Ian Lecun is one of those who bring popular Internet services like those served by Facebook, Google and Microsoft, to a new level of artificial intelligence. As head of AI research at Facebook, Lecun foresees the creation of a giant "neural networks" that will be able to recognize the pictures and answer the queries of ordinary people in their own language. The same thing drives the development of speech recognition on Android phones from Google, service instantly translate Skype from Microsoft and many other online tools that can "learn" over time. Using large network of computer processors, such systems are somewhat similar to networks of neurons in the human brain, and in some ways even superior to men.
This week in the scientific journal Nature authored by Lecuna is also Professor of computer science at new York University and two other academics (Jeff Hinton, Joshua Bengio) appeared, which reveals the details of the current state of technology of deep learning. The work describes the broad progress of deep learning in recent years and reveals how this technology changes our Internet services and will continue to change in the coming years.
But as Lecun told Wired magazine, deep learning also goes beyond the Internet, moving devices that can operate in the physical world — like robots and self-driving cars. Just last week, scientists at the University of California at Berkeley revealed a robotic system that uses deep learning to learn to screw the cap on the bottle. Earlier this year chip maker NVIDIA and Israeli company Mobileye have revealed they are working on deep learning systems that will help in the development of self-driving cars.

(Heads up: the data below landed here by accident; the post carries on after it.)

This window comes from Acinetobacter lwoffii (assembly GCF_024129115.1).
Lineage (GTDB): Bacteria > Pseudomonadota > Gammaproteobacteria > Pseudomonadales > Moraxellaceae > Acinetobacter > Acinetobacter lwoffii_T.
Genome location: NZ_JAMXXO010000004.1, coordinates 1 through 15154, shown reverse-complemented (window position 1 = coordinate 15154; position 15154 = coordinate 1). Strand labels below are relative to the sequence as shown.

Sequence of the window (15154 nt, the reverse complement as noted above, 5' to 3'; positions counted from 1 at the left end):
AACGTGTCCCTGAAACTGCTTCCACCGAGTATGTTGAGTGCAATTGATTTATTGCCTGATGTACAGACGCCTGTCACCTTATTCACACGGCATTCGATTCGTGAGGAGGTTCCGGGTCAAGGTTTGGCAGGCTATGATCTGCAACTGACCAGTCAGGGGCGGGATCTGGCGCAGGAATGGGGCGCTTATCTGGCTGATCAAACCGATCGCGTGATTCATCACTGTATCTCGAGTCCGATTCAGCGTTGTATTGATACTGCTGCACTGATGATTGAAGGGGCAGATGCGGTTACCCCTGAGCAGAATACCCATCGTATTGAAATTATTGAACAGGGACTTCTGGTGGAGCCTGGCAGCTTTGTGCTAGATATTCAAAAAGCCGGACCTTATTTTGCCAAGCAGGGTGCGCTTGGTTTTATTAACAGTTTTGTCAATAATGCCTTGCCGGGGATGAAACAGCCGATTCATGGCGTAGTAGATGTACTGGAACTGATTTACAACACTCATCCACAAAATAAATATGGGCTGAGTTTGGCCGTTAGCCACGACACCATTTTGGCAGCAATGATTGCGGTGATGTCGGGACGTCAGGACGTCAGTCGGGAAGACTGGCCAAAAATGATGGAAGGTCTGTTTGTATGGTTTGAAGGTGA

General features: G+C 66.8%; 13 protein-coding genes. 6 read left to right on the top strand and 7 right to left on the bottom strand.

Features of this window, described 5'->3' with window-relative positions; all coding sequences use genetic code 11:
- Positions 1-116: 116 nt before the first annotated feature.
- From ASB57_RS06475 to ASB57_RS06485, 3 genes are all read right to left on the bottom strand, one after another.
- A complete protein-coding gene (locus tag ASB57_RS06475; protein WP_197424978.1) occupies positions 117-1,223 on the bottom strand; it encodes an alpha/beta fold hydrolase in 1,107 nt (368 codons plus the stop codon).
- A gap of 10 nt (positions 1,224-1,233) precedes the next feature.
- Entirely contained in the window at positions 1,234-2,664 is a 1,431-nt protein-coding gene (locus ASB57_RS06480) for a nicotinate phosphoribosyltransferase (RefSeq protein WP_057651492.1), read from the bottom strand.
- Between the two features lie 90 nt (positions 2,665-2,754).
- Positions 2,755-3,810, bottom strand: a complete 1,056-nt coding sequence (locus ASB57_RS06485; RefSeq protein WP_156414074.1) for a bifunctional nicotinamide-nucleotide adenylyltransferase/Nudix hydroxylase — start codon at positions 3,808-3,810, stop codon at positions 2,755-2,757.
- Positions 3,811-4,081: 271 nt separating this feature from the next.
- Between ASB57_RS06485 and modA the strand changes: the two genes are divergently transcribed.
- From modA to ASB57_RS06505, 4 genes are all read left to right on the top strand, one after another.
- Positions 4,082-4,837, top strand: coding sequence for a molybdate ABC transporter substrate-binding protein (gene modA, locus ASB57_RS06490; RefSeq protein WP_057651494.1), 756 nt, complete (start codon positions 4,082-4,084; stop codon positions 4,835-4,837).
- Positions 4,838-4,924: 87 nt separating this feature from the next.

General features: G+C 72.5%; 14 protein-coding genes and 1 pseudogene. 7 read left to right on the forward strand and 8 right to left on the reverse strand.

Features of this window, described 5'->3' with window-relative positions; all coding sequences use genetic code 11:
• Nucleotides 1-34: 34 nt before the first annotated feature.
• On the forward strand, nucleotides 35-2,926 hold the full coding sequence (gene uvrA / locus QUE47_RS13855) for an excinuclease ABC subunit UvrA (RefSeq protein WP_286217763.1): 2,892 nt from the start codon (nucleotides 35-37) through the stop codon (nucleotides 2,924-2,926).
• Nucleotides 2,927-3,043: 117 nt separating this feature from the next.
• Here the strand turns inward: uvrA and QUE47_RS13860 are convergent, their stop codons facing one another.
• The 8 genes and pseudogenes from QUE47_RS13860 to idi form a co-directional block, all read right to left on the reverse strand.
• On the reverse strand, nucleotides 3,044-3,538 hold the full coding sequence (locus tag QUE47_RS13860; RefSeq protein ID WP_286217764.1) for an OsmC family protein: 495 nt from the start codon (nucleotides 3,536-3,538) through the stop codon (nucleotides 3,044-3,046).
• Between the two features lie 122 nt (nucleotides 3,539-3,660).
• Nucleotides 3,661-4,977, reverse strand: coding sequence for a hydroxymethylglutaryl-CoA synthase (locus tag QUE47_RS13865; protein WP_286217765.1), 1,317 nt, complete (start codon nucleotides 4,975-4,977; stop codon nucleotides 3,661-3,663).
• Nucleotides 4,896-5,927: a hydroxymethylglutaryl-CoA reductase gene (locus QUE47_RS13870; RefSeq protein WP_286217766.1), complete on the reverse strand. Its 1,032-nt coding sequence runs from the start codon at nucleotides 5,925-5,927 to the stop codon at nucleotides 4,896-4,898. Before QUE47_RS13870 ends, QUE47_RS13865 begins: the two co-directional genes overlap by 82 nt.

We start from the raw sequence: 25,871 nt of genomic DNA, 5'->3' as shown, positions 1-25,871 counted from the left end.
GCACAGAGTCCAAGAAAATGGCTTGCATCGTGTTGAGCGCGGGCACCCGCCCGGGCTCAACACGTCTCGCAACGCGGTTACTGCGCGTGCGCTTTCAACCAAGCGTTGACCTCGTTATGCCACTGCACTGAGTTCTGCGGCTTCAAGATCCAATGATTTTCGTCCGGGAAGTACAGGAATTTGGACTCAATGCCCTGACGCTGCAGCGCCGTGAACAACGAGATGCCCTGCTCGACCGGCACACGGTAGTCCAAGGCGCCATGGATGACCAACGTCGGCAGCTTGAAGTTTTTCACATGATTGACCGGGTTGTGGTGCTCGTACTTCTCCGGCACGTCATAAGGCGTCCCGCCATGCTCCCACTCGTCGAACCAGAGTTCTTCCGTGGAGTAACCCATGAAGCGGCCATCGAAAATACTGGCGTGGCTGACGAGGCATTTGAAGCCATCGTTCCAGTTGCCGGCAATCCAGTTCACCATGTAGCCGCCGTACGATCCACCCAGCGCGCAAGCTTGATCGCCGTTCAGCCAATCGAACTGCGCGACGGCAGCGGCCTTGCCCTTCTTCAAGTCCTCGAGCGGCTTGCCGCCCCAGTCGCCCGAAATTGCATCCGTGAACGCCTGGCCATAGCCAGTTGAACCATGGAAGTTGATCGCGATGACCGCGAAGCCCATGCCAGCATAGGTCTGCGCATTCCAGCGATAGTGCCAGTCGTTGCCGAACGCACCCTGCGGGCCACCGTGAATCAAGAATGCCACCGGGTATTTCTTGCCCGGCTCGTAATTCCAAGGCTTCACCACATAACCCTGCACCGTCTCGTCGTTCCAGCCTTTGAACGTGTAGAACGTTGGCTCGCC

Lecun researched similar types of "robotic perception" for the past ten years, published the first article on this topic in 2003. Then the idea was to use algorithms for deep learning as a way for robots to detect and avoid obstacles as it moves around the world — self-driving cars work on a similar principle. "Now this is a hot topic," he says.
Yes, Google and many others have already demonstrated some possibilities of self-driving cars. But according to the researchers, including Lacuna, deep learning can reach perfection — the same way it has improved the technology of speech recognition and images. Algorithms deep learning is rooted in 80 years, but right now, they can utilize the extremely powerful network of machines available to companies and researchers today; these machines provide powerful tools for learning systems, allowing you to analyze huge amounts of data.
"For us it is a chance to change the learning model from a very small and statistically limited to something completely open," says Sebastian Troon, who helped to launch the project self-driving cars Google.
Troon is gone from Google, but the company is already exploring the possibility of using deep learning technology in their self-driving cars (first series which will be out on the road this summer). Says one of the researchers Google Jeff Dean, the company uses these methodologies to dozens of services and self-driving cars that heavily rely on image recognition, are one of the obvious applications.
Trevor Darrell, one of the researchers working on robots with deep studies at Berkeley, says that his team also explores the possibilities of using this technology in Autonomous vehicles. "From the point of view of researchers, there is considerable common ground to move the manipulator, and insert the peg into the hole and to hold the car or the plane through the obstacle course," he says.
Deep learning is particularly interesting in that transformerait many areas of research. In the past, he says, the researchers used some techniques for speech recognition, image interpretation and robotics. Now one set of techniques caters for all these areas.
What is the result? All of these areas suddenly develop at high speed. Image recognition is already surprising people. Further, the queue for speech recognition. Self-driving cars can be on the market in the next five years. AI is becoming smarter.published
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